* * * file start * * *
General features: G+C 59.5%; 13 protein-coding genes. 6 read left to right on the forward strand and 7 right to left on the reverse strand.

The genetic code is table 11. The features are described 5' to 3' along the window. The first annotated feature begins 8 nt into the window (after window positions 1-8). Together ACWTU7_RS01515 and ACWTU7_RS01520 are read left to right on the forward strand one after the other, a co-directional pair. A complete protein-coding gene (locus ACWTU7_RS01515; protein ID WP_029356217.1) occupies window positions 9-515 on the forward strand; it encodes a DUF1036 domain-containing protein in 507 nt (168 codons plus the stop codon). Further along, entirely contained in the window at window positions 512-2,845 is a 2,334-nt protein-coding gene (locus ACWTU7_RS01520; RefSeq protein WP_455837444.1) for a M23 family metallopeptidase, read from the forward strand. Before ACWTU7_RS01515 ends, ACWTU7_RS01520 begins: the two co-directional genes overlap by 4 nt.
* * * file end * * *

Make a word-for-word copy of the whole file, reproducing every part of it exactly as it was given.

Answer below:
General features: G+C 59.5%; 13 protein-coding genes. 6 read left to right on the forward strand and 7 right to left on the reverse strand.

The genetic code is table 11. The features are described 5' to 3' along the window. The first annotated feature begins 8 nt into the window (after window positions 1-8). Together ACWTU7_RS01515 and ACWTU7_RS01520 are read left to right on the forward strand one after the other, a co-directional pair. A complete protein-coding gene (locus ACWTU7_RS01515; protein ID WP_029356217.1) occupies window positions 9-515 on the forward strand; it encodes a DUF1036 domain-containing protein in 507 nt (168 codons plus the stop codon). Further along, entirely contained in the window at window positions 512-2,845 is a 2,334-nt protein-coding gene (locus ACWTU7_RS01520; RefSeq protein WP_455837444.1) for a M23 family metallopeptidase, read from the forward strand. Before ACWTU7_RS01515 ends, ACWTU7_RS01520 begins: the two co-directional genes overlap by 4 nt.